Casement or Sash?
Jun 09, 2014
We often get many clients coming to us looking for new windows to match their property. They've decided that they need to update their current frames, but have no idea what they want at all. They turn to us and say, “should I get sash or casement windows?” and, well, it's hard to say really.
Both designs offer similar energy saving and noise reduction properties, and a lot of it comes down to the kind of aesthetic you would like. In some cases, the structure of the property will influence the decision, but there is no golden rule to fit all.
So we thought we would give you an outline of their properties, so you can decide for yourself which you think are the best for your home.
These are the kind that swing in or out like a door, and can either be hinged on the sides or on the top or bottom. In most cases these windows will require a large sill area to facilitate their use, with many narrow town houses unable to accommodate their structure. Those that can, however, get the benefit of being able to fully open their windows, which can attract 'side-breezes' into your property.
It is possible to get windows that will be fit into a sill-less property, though these are most likely to be bottom or top hung as opposed to being hinged on the sides.
In properties that do offer large sill areas, they definitely suit the aesthetic a lot more than sash windows do. That's the beauty of casement, it's a dynamic structure that can really add a depth to a room. It's also true that generally casement windows can come in fancier designs due to the fact that they are aren't restricted by their mechanism like sash windows are.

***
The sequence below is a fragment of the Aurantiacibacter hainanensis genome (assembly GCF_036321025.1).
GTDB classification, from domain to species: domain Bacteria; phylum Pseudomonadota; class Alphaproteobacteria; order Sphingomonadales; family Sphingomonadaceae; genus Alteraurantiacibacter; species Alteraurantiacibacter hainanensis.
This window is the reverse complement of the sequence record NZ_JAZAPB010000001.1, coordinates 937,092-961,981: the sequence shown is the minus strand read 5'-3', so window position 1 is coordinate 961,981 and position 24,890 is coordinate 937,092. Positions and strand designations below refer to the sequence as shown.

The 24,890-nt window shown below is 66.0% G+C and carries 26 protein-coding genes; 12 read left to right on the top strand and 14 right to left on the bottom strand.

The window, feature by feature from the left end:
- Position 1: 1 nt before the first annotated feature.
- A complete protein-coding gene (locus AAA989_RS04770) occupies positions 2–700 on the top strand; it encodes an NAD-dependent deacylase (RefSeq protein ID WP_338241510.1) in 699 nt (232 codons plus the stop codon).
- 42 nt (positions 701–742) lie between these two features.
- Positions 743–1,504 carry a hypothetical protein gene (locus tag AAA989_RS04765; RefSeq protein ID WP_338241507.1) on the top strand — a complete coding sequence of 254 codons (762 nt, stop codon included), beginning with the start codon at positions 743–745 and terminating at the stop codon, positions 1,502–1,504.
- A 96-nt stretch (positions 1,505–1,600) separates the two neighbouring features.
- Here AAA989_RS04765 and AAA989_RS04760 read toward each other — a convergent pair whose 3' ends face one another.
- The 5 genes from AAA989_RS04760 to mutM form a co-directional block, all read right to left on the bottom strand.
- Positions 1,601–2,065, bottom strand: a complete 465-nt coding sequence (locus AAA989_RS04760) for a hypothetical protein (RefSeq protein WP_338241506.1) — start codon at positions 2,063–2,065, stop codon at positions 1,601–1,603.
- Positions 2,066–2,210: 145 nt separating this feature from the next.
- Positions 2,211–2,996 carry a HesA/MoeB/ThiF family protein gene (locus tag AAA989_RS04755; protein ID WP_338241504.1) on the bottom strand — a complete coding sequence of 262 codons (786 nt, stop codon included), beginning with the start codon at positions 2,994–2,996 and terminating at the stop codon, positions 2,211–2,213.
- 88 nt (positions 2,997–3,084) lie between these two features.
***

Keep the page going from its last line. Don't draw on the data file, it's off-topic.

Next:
A drawback is that they can look a little dated. Casement windows were very popular in the last century and became almost ubiquitous, however recently we have seen a change in popularity back to sash frames. That said, our casement windows come in modern design and can really compliment a more contemporary property.
Well, pretty much opposite of the above. Sash windows are a great system that maximises space. They don't require large sills at all, meaning that those properties in inner cities that are lacking space will often benefit a great deal more from sash installation.
In the British climate, they also give you the option to open them only slightly, allowing in a breeze whilst keeping out any excess rain. Their design also means that by and large they are less susceptible to distortion due to the fact that they are encased within a box.
Whilst their popularity is on the rise, they also suffer from certain drawbacks, like being less secure; and more prone to drafts and rattling. However, with our designs and other modern advancements in technology, these issues are pretty much part of the past.